My idea? An  elder is someone older than I am , someone  whom I respect and admire, someone perhaps whom I take for granted that she will always be here and perhaps do not show her or tell her how much she means to me.
October first, as the poster says would be that day. Join me please in showing love to an elder on October first--and any day--we never know how long we have to show someone we care. 

Sunday, September 14, 2014

Geese Follow - Do I? September 14, 2014

I met a woman this week who had herself tested for the possibility she would develop Alzheimer's disease.
She has many relatives on both sides of her family who died of Alzheimer's disease and she was curious to know what her chances were of developing this dreadful disease. She is in her late 50's or early 60's. I didn't ask her age.
Of course her expereince made me think. Do I want to get tested? Do I want to know? How would my life be different if I knew?
Could knowing I had a larger than average chance of developing Alzheimer's disease help me in any way?
Could it help you?


Thursday, September 4, 2014

Looking Back September 4, 2014

Looking back with regret for the road not taken, looking back with anger at relationships from the past, looking back at all --we are advised is not good for us. We are to look forward, abandon the idea of what we thought our life would be, accept the reality of life as it is and move forward. 
Satchel Paige said, "Don't look back. Whoever is behind you may be catching up with you."--another reason for not looking back.

When you love a person who has Alzheimer's disease, it is difficult not to look back fondly remembering the times you once shared and regretting the present loss of companionship. Each diminishes the present and I try not to remain there too long.

Last evening I sat by the water reading my book and watching the sun set; it was warm, pleasant and lovely. After the sun was no longer visible on the horizon, the  sky began to darken and my thoughts turned toward dinner as I meandered my way back home--which was north.

As I walked I noticed folks with cameras outstretched facing behind me. Curious, I turned, looked back and beheld a sky colored with huge swirls of pink and purple. Sometimes it pays not to be so intent on the next event, idea, thought and purpose and to take the time to look back. The beauty you may behold is worth the delay.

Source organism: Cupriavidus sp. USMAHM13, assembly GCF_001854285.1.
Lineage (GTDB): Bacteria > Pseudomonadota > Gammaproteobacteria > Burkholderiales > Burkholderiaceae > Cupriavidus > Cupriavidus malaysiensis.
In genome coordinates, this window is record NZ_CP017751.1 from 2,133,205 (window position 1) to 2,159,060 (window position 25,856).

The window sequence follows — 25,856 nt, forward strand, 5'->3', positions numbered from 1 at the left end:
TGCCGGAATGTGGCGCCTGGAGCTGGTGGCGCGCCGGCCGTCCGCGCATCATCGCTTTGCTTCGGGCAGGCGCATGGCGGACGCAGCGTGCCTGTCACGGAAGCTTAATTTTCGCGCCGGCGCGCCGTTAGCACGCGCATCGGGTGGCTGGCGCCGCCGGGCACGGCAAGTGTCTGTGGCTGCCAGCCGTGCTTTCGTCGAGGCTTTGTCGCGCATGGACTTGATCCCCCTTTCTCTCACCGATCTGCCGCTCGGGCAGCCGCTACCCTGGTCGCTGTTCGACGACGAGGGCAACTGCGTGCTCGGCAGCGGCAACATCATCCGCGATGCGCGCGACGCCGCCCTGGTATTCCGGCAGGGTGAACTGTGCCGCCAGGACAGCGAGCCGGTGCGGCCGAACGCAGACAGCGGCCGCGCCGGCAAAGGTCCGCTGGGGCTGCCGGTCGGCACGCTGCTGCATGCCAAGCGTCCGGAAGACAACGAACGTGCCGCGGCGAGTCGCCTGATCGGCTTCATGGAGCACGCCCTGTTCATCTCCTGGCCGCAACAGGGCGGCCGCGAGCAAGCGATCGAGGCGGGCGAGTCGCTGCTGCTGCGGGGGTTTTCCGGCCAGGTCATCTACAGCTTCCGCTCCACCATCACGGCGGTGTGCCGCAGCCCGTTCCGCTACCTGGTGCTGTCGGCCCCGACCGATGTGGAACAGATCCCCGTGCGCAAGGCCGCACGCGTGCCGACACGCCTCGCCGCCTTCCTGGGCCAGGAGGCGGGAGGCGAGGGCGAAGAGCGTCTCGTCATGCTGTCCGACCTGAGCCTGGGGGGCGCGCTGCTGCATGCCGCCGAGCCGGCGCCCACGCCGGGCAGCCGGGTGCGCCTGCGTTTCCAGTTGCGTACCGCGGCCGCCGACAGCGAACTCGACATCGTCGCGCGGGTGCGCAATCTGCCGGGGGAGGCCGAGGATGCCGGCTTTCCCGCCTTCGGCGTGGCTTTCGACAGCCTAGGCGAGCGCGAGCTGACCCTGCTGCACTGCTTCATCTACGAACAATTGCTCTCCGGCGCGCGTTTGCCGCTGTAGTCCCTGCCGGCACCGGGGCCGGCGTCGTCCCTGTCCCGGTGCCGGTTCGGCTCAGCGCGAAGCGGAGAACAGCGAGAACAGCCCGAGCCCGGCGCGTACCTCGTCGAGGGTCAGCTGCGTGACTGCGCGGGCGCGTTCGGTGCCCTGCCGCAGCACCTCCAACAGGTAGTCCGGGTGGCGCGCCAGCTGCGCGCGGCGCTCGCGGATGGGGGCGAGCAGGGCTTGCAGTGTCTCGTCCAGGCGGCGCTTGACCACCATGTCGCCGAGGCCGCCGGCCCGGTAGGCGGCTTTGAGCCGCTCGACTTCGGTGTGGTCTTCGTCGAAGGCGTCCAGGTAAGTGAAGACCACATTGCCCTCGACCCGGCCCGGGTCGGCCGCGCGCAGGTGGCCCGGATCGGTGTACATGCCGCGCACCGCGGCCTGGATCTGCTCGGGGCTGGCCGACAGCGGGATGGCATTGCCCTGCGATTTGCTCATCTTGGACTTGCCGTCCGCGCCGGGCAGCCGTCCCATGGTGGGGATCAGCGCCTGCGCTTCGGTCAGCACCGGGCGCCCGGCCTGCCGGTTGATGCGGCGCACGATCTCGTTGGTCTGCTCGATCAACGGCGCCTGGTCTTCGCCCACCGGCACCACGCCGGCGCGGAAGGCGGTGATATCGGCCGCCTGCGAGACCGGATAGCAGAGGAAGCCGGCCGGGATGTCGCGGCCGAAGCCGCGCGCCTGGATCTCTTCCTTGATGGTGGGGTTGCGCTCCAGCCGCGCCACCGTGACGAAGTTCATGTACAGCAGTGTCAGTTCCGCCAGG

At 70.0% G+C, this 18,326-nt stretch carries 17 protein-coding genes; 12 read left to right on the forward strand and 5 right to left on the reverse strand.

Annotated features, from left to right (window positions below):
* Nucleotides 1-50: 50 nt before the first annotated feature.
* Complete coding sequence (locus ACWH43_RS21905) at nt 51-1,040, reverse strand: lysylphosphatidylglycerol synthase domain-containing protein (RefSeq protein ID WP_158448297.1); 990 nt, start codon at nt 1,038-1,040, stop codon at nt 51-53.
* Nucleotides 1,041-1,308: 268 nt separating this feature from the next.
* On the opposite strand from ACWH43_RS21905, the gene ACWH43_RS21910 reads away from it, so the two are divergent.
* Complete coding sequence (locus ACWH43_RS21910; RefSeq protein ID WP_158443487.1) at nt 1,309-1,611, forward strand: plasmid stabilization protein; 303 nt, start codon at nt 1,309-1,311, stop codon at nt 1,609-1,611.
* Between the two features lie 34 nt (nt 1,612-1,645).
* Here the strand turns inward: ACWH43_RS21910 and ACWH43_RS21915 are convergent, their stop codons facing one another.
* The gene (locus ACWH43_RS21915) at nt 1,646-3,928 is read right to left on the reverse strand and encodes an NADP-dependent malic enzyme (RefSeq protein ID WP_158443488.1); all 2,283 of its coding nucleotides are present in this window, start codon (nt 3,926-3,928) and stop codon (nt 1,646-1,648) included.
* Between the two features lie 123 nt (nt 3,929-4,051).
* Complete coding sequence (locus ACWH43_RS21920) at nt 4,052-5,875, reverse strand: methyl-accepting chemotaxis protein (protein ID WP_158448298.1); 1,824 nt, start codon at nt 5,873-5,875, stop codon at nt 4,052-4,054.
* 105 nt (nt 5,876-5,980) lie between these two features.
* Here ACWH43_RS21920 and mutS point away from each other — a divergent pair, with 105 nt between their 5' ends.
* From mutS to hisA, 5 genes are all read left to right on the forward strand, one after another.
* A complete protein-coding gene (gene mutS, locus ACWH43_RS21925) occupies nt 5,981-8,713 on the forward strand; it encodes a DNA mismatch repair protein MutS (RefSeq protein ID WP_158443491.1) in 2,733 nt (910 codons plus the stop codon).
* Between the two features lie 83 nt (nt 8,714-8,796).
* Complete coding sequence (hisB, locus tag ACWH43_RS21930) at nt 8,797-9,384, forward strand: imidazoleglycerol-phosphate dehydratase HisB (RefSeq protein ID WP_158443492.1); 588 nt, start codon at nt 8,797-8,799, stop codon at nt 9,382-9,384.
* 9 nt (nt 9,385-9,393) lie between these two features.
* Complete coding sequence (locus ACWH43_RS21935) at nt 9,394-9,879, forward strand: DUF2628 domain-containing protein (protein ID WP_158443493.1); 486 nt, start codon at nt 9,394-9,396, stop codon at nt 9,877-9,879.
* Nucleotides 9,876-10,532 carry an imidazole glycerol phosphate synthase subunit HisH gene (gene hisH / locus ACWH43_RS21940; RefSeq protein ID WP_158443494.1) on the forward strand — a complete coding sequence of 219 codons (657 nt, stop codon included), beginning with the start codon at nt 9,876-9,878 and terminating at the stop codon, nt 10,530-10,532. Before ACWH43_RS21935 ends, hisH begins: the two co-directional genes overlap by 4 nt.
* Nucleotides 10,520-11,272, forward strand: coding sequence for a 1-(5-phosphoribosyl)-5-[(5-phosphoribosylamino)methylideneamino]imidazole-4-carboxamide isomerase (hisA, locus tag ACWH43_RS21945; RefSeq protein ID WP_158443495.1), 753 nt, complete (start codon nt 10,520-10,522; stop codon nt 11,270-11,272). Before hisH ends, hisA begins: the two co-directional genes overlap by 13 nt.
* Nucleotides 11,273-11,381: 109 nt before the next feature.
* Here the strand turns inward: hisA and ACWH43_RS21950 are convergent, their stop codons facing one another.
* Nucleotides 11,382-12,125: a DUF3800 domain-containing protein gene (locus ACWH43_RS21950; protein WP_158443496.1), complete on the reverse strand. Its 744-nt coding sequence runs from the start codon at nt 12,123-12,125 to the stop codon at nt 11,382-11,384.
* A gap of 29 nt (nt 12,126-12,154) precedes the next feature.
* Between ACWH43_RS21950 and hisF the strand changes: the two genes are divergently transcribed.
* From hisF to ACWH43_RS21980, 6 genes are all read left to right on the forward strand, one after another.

Tuesday, September 2, 2014

Return Are All your Ducks in a Row? September 2, 2014

We think of returning in September. We return from vacation, we return to school, we turn ourselves toward the new season and to our pursuits with more energy, more optimism, fresh from the summer doldrums. Are you ready?

Have you returned home, to see your space anew, perhaps seeing new tasks that will need to be done, perhaps admiring the place that has accumulated your memories from the past?
For most of us, we return slightly different from who we were before we left. We have had some time for new experiences which add to our knowledge of ourselves. We have met new people and reacquainted ourselves with old friends. We have proudly shared our accomplishments from the past year-- and perhaps we have considered our failures anew. We have the opportunity to see ourselves through a new set of lenses. Our friends and family who live far away remember who we were last time they saw us so we have the opportunity to see ourselves through their eyes. Do you see the change in yourself?

For the Jewish community, September is the beginning of a new lunar year 5775, a time to join with others in a prayer for peace and for the courage and the strength to accomplish our goals for the next year. For me, I appreciate even more the importance of raising money to advance research into Alzheimer's disease. I miss my husband so much; he is alive in body only, eight years after a diagnosis of Alzheimer's disease, 
this dread illness that robs people of their judgment, their self-care skills and their memories.